- not proud or arrogant
- having a feeling of insignificance, inferiority, subservience, etc
- low in rank, importance, status, quality, etc
Why is Humility Treated as a Virtue?
Hark back to the Moral Studies classes you were given in school, and there is sure to be a lesson or two about how humility is a very important virtue for a human to possess. Perhaps a story about a modest King who sought to understand the suffering of his subjects disguised as a commoner was in vogue, or perhaps the life-lesson of Mahatma Gandhi who led the freedom struggle inspiring millions without any pride whatsoever. Super-admiration for the ones that are modest in success is almost universal - so universal that it must stem from more than just an inspiring story from childhood.
But, what is it that makes us admire humble achievers more than the pompous ones? Is it because we believe that they appreciate the fact that those who failed also tried just as hard? Society at large does not accept failures, while successful people are immediately put on a pedestal. Yet we still yearn for those "heroes" to be modest.
Perhaps it is because humility shows a lack of pride - a pride that scythes away at the self-esteem of the ones who could not achieve what they aimed for. While that is clearly a noble stance, it would also be plain vanity if one has to try hard to suppress pride. When one hears "Oh, that was nothing really. I didn't have to work hard for it - just happened", one might be tempted to either respond with "Just happened? Why doesn't it just happen with me?" or perhaps "That was NOTHING? How smart does he think he really is?"
Perhaps then, it is because we innately feel a sense of connectedness in each other's achievements. That we are all in this together. That one person's success is really built on circumstances, events, hard work and perseverance of many others. Having a great idea is pointless until you find the right people to bring it to life, and more people to accept it, adapt to it and spread the good word. Maybe that is why most Academy Awards speeches are adorned with gratitude for everyone from family to filming staff to fans. And we lap them up despite them all sounding the same.
“If I have seen further than others, it is by standing upon the shoulders of giants.” - Isaac Newton.
Humility as a virtue is defined as a basic necessity for achieving any spiritual realization uniformly by all religions across the world. Pride and Hubris are solemnly criticized as blinding factors that only feed one's ego and bloat it further. To take pride in one's actions and achievements is indeed marginalizing everything else except one's ego, to deny that there is something bigger than one can fathom at play when one succeeds or fails in what they will to do.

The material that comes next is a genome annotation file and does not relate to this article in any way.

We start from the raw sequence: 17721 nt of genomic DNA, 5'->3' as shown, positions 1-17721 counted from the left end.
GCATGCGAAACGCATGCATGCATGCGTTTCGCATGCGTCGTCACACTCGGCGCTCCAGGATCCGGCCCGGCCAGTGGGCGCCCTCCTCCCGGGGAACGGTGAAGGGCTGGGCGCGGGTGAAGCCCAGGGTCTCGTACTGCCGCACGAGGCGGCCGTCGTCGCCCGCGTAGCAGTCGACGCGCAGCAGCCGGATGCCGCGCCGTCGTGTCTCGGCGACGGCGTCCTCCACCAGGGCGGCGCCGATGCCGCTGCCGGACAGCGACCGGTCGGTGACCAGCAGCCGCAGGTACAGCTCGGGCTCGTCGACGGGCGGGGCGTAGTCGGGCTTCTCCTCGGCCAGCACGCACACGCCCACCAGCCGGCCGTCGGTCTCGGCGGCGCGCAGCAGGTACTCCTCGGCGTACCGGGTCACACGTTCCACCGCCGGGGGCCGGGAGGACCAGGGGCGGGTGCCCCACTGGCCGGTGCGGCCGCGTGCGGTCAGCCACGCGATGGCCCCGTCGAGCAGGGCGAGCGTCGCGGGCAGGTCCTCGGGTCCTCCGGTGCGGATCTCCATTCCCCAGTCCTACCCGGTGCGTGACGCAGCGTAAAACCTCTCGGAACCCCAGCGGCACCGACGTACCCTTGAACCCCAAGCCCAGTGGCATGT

The life of the moral man is plain, and yet not unattractive; it is simple, and yet full of grace; it is easy, and yet methodical. He knows that accomplishment of great things consists in doing little things well.
He knows that great effects are produced by small causes. He knows the
evidence and reality of what cannot be perceived by the senses. Thus he
is enabled to enter into the world of ideas and morals. - The Doctrine of the Mean.
A rabbit that a huntsman brings,
They pay for it the proper price;
But none will give a betel nut
For the corpse of a ruler of the land!
A man's body is less worth than a rabbit's.
- Basavanna's Vachanas.
The Other Side
Like a see-saw must swing to the other side without proper balance, the practice of humility can also swing into self-effacement. In fact, many philosophers prescribe self-effacement and subduing of self-esteem as an essential part of humility.
Confucius said, "A gentleman does not grieve that people do not recognize his merits; he grieves at his own incapacities."
"To know when one does not know is best.
To think one knows when one does not know is a dire disease."
- Tao Te Ching.
"The fool who knows that he is a fool is for that very reason a wise man;
the fool who thinks he is wise is called a fool indeed."
Yet there is a genuine risk that this self-effacement can sink into self-loathing, which was never the goal of humility. Just as one must deny oneself the pride of success, it is equally important to deny the complete censure of failure. If it is narcissistic to think one is great due to their achievements, it is equally narcissistic to think one is the sole cause of one's failures. Like the other kind of narcissism, this negative narcissism can be equally blinding and misleading.
Mahatma Gandhi captures this best -
“I claim to be a simple individual liable to err like any other fellow mortal. I own, however, that I have humility enough to confess my errors and to retrace my steps.”
Perhaps why humility is regarded as a great virtue is because one who is consumed by the pride of success must then also prepare to be consumed by the despair of failure. Perhaps the best reaction is that of a mother at the success or failure of her child - you get a hug for trying your best no matter what the result. In success and in failure, perhaps the only thing we are required to do is study what we have been through, take what we can learn from the experience, understand the patterns for the result without prejudice, and stow it away for it will come handy once again.